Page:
Video Tracks Cell Phones From A Fort Lauderdale Beach To Show How Far Spring Breakers Could Spread Coronavirus

Mike EhrmannGetty Images

Earlier this month, thousands of college students showed up on Florida beaches for spring break trips, some of them after the novel coronavirus started to spread rapidly across the country. That prompted local governments to shut down all public events.

Now, a new video analyzes just how far spring breakers could have spread the virus after leaving Florida and returning home. The mobile technology company X-Mode collected data on mobile devices from just one beach in Fort Lauderdale, feeding the data into a mapping platform called Tectonix to analyze movements and the potential spread of COVID-19.

The company posted a video on Twitter showing that one gathering on a single day during spring break had the potential of taking the virus to nearly all corners of the U.S. The analysis tracked the cell phone devices to a number of major hubs across the country, where the beachgoers from that day would have come into contact with millions of people.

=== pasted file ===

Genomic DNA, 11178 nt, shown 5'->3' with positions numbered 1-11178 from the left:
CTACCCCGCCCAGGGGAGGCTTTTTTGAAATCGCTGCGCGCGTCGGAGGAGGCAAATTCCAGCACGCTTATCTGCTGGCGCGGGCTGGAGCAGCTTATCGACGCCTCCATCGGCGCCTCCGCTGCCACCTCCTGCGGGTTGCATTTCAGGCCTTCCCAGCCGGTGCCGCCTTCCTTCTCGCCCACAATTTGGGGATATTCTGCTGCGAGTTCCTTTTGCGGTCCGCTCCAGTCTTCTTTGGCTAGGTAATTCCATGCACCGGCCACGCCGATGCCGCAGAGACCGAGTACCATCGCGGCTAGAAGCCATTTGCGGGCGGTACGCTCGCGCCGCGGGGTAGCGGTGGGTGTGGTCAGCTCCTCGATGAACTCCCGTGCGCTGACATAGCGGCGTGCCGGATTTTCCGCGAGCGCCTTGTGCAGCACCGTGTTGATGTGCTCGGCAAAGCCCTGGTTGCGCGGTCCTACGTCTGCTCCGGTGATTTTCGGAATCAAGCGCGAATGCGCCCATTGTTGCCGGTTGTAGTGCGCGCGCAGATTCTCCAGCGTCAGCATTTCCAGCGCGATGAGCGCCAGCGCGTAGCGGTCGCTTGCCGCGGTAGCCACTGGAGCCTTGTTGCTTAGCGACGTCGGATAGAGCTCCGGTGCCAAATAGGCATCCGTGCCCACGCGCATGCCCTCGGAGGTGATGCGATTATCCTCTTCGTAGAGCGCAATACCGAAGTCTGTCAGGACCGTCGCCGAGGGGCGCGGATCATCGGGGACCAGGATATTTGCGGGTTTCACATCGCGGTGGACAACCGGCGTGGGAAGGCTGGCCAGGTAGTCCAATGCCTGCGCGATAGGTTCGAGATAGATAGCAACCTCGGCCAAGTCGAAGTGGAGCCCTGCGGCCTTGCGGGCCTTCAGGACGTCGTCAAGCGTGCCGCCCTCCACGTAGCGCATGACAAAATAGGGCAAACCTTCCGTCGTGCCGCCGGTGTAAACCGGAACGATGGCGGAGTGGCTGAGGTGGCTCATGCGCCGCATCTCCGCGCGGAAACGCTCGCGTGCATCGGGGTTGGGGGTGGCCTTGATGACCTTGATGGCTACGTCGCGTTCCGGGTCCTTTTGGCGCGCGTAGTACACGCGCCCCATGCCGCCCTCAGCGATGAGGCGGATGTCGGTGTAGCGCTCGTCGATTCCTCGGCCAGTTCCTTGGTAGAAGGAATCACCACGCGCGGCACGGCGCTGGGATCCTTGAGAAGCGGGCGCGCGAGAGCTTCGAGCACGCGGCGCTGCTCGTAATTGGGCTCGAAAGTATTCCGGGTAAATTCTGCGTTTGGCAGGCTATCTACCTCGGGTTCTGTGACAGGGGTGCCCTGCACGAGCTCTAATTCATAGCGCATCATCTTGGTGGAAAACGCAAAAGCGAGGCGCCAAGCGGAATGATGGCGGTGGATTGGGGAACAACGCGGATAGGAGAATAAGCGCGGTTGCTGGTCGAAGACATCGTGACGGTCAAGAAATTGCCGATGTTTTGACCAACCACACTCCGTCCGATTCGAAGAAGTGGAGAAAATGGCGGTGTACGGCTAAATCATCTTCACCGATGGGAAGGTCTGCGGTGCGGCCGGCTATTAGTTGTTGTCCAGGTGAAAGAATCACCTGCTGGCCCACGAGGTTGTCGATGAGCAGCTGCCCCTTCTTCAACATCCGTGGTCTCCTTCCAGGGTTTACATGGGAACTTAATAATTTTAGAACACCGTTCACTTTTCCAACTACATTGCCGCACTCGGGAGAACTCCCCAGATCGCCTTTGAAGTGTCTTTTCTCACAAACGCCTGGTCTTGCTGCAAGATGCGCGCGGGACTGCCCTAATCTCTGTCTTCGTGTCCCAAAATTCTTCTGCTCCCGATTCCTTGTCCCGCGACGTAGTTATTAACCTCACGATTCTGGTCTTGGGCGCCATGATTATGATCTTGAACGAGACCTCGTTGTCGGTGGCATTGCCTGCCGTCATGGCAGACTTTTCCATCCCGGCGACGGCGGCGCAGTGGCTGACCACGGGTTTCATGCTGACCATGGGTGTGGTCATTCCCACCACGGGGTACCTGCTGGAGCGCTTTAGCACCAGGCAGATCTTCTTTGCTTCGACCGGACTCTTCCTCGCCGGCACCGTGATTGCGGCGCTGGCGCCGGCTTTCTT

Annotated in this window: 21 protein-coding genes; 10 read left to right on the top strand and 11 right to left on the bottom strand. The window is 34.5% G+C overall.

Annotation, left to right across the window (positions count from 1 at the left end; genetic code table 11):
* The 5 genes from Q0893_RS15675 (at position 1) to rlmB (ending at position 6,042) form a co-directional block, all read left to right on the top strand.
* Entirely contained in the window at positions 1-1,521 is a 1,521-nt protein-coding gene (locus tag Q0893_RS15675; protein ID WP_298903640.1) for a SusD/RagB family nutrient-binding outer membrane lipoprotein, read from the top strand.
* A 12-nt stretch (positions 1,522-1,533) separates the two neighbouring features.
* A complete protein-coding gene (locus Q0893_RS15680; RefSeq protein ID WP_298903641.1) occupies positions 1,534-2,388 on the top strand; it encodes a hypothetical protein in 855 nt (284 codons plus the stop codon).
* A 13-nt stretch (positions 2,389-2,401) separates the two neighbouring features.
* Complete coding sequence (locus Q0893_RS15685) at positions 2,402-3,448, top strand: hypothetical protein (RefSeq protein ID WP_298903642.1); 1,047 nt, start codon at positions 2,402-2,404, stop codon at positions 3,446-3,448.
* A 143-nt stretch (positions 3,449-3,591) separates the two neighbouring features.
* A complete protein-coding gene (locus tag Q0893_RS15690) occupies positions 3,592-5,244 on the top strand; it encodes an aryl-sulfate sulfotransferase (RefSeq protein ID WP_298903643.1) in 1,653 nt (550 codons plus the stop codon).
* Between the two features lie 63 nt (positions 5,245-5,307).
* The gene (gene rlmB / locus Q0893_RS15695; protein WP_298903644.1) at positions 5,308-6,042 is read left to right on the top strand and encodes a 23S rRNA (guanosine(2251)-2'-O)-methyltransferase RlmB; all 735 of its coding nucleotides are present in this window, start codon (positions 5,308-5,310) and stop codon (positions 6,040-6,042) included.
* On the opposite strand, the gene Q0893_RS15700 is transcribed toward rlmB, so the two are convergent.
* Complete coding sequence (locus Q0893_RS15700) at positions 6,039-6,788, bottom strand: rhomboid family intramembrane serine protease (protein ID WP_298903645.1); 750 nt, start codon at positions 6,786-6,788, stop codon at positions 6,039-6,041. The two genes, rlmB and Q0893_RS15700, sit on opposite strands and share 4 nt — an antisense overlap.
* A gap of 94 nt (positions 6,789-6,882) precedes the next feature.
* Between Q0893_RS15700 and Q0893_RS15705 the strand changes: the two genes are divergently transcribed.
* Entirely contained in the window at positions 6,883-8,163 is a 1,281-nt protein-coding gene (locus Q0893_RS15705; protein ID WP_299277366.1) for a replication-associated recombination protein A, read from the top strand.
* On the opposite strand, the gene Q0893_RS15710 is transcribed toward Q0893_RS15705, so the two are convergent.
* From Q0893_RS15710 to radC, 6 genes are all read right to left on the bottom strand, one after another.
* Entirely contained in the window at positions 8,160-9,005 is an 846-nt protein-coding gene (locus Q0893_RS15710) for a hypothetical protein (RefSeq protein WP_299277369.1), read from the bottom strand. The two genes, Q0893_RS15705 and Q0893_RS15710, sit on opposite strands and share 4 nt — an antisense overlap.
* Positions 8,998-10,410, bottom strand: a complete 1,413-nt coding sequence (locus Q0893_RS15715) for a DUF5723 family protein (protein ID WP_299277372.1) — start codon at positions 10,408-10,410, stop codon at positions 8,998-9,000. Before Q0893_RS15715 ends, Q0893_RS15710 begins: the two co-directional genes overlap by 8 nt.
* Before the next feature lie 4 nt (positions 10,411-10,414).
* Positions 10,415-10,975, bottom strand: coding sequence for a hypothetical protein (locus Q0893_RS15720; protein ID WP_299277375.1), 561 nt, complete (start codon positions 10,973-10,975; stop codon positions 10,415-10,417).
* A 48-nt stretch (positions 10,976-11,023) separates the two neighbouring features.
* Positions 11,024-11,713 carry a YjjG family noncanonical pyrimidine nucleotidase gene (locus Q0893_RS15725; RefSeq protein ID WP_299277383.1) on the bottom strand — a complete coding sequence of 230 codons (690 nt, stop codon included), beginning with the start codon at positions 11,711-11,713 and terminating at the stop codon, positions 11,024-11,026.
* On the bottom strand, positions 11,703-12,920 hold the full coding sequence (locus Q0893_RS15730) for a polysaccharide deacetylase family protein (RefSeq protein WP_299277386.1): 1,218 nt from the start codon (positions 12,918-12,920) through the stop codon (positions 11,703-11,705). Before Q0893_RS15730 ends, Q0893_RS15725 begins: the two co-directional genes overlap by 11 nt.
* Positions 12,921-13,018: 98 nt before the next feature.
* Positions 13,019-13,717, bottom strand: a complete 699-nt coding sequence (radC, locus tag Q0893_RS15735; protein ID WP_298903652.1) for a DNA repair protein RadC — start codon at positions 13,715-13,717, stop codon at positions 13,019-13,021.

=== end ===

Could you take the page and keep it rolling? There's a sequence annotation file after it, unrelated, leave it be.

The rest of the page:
There have already been a number of reported cases of spring breakers testing positive for the novel coronavirus. As The Inquisitr reported, six college students from the University of Tampa tested positive for coronavirus after returning home from spring break trips. This led to some criticism of Florida Gov. Ron DeSantis, who ordered bars and restaurants in the state to close, but held off in closing down the state’s beaches.

Experts have recommended that residents across the U.S. practice social distancing, avoiding all group settings and remaining in their homes as much as possible in order to slow the spread of the coronavirus. Without social distancing, the fast-spreading virus would infect a large number of people at the same time, overwhelming hospital systems and potentially leading to more than 1 million deaths in the U.S.

Some have predicted that some level of social distancing will need to remain in place for several months, until a vaccine is completed. Some have pushed back, continuing to gather in group settings and going on trips, like the mostly college students who came to Florida for spring break trips.

The same kind of tracking technology showcased by X-Mode could soon be used to actually track the spread of the virus. As Newsweek reported, the federal government had been in discussions with Google, Facebook, and other tech firms about ways to use cell phone location data to track the movement of people within the U.S. during the coronavirus outbreak.